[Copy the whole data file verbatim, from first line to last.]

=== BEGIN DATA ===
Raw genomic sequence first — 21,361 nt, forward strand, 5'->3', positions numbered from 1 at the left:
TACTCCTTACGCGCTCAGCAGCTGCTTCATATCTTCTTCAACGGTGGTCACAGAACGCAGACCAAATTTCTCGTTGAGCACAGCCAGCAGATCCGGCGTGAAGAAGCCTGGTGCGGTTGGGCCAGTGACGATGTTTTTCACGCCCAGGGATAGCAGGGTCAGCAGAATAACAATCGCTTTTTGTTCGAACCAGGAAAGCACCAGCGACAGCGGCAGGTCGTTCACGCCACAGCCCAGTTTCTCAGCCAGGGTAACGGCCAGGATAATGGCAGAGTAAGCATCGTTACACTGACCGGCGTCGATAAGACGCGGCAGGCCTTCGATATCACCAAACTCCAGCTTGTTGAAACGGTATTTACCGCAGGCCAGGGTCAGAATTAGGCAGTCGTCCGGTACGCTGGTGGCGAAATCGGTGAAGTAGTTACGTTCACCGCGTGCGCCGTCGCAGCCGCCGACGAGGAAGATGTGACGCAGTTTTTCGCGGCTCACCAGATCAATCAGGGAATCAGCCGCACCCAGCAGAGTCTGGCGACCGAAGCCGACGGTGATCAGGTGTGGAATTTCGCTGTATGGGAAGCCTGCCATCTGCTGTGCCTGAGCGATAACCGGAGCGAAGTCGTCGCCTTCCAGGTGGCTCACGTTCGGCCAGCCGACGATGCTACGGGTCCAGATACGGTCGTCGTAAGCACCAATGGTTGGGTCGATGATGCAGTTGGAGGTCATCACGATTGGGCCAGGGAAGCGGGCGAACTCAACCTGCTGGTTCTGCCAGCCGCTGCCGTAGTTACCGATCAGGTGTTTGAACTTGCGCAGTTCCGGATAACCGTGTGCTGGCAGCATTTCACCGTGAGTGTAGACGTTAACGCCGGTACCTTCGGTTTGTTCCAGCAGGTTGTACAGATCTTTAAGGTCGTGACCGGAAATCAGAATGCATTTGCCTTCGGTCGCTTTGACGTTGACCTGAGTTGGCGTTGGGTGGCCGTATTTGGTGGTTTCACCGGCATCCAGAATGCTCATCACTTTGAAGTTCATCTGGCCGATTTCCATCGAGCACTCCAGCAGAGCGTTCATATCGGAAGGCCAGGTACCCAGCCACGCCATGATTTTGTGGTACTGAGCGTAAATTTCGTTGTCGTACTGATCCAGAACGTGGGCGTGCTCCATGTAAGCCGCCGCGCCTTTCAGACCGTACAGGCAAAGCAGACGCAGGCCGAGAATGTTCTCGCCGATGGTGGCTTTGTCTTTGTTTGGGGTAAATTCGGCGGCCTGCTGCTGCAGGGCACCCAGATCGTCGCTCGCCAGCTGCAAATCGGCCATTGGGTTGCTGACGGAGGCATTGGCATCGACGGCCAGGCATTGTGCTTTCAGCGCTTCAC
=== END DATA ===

Raw genomic sequence first — 21,361 nt, forward strand, 5'->3', positions numbered from 1 at the left:
TACTCCTTACGCGCTCAGCAGCTGCTTCATATCTTCTTCAACGGTGGTCACAGAACGCAGACCAAATTTCTCGTTGAGCACAGCCAGCAGATCCGGCGTGAAGAAGCCTGGTGCGGTTGGGCCAGTGACGATGTTTTTCACGCCCAGGGATAGCAGGGTCAGCAGAATAACAATCGCTTTTTGTTCGAACCAGGAAAGCACCAGCGACAGCGGCAGGTCGTTCACGCCACAGCCCAGTTTCTCAGCCAGGGTAACGGCCAGGATAATGGCAGAGTAAGCATCGTTACACTGACCGGCGTCGATAAGACGCGGCAGGCCTTCGATATCACCAAACTCCAGCTTGTTGAAACGGTATTTACCGCAGGCCAGGGTCAGAATTAGGCAGTCGTCCGGTACGCTGGTGGCGAAATCGGTGAAGTAGTTACGTTCACCGCGTGCGCCGTCGCAGCCGCCGACGAGGAAGATGTGACGCAGTTTTTCGCGGCTCACCAGATCAATCAGGGAATCAGCCGCACCCAGCAGAGTCTGGCGACCGAAGCCGACGGTGATCAGGTGTGGAATTTCGCTGTATGGGAAGCCTGCCATCTGCTGTGCCTGAGCGATAACCGGAGCGAAGTCGTCGCCTTCCAGGTGGCTCACGTTCGGCCAGCCGACGATGCTACGGGTCCAGATACGGTCGTCGTAAGCACCAATGGTTGGGTCGATGATGCAGTTGGAGGTCATCACGATTGGGCCAGGGAAGCGGGCGAACTCAACCTGCTGGTTCTGCCAGCCGCTGCCGTAGTTACCGATCAGGTGTTTGAACTTGCGCAGTTCCGGATAACCGTGTGCTGGCAGCATTTCACCGTGAGTGTAGACGTTAACGCCGGTACCTTCGGTTTGTTCCAGCAGGTTGTACAGATCTTTAAGGTCGTGACCGGAAATCAGAATGCATTTGCCTTCGGTCGCTTTGACGTTGACCTGAGTTGGCGTTGGGTGGCCGTATTTGGTGGTTTCACCGGCATCCAGAATGCTCATCACTTTGAAGTTCATCTGGCCGATTTCCATCGAGCACTCCAGCAGAGCGTTCATATCGGAAGGCCAGGTACCCAGCCACGCCATGATTTTGTGGTACTGAGCGTAAATTTCGTTGTCGTACTGATCCAGAACGTGGGCGTGCTCCATGTAAGCCGCCGCGCCTTTCAGACCGTACAGGCAAAGCAGACGCAGGCCGAGAATGTTCTCGCCGATGGTGGCTTTGTCTTTGTTTGGGGTAAATTCGGCGGCCTGCTGCTGCAGGGCACCCAGATCGTCGCTCGCCAGCTGCAAATCGGCCATTGGGTTGCTGACGGAGGCATTGGCATCGACGGCCAGGCATTGTGCTTTCAGCGCTTCAC